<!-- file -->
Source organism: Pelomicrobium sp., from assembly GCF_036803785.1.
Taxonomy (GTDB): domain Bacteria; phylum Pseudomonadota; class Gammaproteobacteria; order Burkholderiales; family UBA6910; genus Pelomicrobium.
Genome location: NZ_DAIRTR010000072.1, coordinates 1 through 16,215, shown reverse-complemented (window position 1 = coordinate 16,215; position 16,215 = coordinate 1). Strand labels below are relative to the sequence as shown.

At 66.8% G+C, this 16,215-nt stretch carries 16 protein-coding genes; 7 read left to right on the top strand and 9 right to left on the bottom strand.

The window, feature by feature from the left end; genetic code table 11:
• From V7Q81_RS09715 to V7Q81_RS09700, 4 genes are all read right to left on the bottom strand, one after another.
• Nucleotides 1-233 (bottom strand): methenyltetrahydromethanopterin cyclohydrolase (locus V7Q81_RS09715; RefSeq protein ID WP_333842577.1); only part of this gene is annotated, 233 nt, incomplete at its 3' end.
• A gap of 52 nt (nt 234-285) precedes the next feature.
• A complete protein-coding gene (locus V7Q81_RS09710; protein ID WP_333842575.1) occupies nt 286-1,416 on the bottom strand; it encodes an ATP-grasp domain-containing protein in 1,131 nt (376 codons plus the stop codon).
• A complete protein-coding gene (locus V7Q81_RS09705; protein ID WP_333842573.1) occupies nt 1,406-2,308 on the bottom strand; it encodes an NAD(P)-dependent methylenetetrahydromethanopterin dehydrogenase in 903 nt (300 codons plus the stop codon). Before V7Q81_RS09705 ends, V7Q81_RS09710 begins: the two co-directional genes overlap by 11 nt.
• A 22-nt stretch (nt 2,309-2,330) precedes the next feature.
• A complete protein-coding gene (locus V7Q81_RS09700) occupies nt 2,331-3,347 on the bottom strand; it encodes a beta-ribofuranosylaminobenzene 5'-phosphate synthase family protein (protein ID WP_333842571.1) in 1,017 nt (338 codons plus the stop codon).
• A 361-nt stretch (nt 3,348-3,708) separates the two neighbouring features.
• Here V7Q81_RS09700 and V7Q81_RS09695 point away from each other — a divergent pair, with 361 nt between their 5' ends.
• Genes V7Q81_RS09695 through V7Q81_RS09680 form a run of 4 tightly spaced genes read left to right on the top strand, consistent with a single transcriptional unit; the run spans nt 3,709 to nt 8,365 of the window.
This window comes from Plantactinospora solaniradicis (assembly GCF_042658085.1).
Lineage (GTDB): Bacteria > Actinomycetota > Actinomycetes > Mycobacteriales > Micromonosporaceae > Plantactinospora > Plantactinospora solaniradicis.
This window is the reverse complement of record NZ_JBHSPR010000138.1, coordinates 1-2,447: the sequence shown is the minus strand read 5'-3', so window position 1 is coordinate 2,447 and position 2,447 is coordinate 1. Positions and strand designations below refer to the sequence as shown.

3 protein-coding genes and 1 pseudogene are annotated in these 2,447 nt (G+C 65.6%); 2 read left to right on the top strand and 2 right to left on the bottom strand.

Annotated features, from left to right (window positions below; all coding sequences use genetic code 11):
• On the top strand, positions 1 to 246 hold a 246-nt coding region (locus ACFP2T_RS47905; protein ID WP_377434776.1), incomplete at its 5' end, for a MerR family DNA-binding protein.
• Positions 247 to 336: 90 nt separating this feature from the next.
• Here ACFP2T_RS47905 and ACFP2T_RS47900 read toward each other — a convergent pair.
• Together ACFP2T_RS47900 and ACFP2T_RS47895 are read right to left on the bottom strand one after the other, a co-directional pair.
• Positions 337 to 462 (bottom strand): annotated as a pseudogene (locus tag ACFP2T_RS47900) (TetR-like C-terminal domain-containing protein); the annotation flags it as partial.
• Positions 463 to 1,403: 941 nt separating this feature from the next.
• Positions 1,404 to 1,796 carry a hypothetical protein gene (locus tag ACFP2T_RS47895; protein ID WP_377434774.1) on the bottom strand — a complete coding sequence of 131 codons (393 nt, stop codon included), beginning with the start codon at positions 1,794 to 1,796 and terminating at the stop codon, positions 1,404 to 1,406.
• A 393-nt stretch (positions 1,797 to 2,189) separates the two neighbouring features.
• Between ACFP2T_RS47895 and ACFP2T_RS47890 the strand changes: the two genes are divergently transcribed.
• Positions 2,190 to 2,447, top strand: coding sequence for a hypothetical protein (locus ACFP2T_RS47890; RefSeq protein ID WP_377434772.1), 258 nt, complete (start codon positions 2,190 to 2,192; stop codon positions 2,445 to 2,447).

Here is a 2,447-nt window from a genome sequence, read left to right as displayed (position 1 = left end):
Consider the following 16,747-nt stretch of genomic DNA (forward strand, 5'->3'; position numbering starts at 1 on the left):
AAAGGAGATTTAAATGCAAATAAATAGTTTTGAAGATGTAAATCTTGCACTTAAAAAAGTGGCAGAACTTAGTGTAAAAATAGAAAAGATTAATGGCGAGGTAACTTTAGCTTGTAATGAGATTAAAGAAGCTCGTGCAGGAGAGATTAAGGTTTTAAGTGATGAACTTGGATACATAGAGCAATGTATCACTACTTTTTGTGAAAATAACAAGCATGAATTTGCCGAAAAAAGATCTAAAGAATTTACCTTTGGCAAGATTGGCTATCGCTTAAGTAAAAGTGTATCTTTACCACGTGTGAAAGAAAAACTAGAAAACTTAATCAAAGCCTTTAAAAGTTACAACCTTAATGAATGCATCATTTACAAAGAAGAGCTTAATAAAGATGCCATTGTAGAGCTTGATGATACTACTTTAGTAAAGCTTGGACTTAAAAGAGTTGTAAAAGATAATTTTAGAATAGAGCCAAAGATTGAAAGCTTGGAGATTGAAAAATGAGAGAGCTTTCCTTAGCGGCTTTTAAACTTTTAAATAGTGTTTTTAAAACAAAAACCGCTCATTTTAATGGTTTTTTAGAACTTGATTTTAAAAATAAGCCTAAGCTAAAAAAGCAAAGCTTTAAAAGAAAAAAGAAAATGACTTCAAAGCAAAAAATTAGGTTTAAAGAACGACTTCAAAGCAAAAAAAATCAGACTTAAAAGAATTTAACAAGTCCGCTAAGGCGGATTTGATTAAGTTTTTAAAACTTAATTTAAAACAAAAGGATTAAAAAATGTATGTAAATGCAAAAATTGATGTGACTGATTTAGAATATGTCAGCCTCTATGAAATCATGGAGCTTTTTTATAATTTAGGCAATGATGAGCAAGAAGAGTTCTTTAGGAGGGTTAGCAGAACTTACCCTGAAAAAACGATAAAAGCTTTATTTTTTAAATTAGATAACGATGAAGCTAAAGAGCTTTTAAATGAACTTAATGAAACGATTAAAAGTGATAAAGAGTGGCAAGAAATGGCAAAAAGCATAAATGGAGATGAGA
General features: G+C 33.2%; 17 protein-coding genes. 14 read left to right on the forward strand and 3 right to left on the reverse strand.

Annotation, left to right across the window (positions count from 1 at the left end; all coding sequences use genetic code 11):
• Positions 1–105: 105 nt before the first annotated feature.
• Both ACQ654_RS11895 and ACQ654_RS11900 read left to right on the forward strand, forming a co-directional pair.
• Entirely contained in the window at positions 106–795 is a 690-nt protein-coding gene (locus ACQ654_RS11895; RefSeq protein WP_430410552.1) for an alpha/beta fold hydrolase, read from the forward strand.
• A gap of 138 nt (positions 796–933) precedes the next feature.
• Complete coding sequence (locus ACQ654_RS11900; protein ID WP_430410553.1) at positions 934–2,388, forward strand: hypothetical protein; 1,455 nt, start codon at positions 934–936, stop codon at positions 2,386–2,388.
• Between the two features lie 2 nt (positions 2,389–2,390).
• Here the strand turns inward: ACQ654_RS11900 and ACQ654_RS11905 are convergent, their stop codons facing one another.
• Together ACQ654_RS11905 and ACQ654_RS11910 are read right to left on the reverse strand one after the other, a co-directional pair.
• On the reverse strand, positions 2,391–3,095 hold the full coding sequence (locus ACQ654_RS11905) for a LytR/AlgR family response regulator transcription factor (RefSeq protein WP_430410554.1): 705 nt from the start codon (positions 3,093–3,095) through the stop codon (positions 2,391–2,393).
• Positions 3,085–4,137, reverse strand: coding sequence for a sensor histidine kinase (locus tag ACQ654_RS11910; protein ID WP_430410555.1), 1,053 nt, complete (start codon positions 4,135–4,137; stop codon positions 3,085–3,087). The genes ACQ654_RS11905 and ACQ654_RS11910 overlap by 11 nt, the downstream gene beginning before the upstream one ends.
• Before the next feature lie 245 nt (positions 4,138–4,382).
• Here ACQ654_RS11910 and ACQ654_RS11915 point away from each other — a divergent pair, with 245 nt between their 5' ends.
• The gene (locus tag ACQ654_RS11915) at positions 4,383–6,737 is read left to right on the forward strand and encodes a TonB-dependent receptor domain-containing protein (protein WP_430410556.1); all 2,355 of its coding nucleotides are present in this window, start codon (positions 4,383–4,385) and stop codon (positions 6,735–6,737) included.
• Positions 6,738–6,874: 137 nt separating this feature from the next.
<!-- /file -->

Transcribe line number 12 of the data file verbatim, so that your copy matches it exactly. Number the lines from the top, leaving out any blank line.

• A complete protein-coding gene (locus V7Q81_RS09700) occupies nt 2,331-3,347 on the bottom strand; it encodes a beta-ribofuranosylaminobenzene 5'-phosphate synthase family protein (protein ID WP_333842571.1) in 1,017 nt (338 codons plus the stop codon).